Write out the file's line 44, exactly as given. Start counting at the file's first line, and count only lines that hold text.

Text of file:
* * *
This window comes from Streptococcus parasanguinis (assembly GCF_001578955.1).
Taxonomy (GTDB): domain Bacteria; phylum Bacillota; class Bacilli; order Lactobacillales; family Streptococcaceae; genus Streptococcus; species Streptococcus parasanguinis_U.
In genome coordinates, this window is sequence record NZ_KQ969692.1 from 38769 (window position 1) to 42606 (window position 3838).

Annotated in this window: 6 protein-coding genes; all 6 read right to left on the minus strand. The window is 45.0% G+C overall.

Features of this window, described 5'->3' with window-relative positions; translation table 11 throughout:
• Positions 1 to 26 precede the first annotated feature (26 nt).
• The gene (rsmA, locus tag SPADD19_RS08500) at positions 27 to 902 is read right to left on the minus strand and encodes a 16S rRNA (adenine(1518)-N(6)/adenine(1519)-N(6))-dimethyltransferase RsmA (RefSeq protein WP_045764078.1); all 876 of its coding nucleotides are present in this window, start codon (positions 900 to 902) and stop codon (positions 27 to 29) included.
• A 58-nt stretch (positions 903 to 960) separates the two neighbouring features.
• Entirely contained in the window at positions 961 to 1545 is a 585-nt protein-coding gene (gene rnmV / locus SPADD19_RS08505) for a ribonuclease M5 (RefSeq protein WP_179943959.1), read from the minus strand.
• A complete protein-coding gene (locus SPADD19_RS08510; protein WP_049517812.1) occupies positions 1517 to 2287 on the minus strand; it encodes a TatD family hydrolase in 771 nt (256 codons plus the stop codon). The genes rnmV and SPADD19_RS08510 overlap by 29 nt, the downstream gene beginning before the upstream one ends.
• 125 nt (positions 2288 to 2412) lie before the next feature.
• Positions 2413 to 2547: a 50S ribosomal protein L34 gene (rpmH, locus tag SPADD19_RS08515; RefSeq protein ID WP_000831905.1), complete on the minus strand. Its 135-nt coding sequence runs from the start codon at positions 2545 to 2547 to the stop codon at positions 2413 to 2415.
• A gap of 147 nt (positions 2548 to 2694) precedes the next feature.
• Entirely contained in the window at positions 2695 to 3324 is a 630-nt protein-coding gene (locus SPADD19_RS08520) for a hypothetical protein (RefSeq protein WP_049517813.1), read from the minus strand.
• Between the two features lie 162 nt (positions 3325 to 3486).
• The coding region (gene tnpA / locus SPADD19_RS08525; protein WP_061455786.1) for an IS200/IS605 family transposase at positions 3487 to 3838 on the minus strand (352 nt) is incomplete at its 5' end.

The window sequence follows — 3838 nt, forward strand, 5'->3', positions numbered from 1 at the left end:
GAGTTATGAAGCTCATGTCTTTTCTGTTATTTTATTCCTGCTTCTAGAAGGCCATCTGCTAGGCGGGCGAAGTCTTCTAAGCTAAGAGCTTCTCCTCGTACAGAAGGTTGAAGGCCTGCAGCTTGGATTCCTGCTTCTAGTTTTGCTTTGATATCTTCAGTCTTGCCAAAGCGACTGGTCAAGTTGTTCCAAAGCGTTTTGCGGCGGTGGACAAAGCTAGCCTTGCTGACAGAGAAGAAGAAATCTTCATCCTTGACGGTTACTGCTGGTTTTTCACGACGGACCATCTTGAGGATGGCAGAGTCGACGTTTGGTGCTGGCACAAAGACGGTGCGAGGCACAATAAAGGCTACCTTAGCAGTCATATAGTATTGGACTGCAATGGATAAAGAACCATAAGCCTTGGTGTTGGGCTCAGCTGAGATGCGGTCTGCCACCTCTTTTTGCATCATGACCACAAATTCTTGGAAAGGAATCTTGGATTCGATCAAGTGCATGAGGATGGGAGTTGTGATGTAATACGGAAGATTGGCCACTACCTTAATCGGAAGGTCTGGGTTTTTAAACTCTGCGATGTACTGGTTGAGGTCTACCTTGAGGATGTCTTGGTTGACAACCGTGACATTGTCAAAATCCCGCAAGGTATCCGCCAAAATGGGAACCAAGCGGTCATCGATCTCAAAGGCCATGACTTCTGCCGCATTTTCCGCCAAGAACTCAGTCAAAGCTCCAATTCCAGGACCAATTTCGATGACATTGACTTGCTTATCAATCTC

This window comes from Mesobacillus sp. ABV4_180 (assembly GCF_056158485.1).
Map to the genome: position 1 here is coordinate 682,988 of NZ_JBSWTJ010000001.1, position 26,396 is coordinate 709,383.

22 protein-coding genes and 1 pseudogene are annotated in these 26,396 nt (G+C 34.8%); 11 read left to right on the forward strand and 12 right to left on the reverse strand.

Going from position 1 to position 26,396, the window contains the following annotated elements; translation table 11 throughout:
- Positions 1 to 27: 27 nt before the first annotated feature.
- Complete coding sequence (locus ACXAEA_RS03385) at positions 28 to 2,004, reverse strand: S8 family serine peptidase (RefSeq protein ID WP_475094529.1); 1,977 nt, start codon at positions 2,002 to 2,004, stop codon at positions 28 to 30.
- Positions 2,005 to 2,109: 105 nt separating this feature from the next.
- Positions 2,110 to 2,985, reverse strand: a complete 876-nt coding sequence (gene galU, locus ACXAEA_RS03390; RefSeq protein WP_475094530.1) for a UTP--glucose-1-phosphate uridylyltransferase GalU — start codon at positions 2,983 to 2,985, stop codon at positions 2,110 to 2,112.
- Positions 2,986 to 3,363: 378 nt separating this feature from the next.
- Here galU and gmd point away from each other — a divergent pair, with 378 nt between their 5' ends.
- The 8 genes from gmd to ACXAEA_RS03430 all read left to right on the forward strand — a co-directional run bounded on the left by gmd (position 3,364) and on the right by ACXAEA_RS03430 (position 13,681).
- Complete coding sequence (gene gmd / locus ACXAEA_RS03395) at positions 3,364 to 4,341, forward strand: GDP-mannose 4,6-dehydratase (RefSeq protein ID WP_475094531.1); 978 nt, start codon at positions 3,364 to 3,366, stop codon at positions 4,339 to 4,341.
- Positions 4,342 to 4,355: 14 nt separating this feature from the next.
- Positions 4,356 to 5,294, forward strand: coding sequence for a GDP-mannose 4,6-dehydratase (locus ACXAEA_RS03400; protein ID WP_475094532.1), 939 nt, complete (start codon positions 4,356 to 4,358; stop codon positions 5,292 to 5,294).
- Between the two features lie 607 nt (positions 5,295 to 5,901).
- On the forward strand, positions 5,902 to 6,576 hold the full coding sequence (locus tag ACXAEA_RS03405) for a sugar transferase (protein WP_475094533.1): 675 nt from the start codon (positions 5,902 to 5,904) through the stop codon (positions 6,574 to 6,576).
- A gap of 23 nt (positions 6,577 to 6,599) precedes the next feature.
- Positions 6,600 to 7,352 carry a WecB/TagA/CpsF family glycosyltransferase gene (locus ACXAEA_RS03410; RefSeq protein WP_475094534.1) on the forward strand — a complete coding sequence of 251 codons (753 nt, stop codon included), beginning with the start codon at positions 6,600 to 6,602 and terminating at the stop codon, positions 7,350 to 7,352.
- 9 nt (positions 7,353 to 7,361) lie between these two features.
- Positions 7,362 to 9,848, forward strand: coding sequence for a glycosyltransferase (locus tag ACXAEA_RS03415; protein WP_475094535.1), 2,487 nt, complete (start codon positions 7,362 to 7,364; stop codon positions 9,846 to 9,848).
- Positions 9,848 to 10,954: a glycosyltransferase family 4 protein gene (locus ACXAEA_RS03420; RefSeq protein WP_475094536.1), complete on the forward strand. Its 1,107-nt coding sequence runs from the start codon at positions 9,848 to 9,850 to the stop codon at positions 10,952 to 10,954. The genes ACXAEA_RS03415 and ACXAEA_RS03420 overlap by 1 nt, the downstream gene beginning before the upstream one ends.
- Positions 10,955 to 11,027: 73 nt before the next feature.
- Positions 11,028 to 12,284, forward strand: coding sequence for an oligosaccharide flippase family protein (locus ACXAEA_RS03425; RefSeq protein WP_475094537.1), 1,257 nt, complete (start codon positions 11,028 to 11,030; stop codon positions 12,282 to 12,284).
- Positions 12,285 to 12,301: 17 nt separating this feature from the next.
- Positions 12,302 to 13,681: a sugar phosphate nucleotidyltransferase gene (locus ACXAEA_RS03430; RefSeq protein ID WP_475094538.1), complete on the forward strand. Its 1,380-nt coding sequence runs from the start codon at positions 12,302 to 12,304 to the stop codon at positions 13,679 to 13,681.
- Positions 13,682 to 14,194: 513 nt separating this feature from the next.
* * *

- Positions 13,682 to 14,194: 513 nt separating this feature from the next.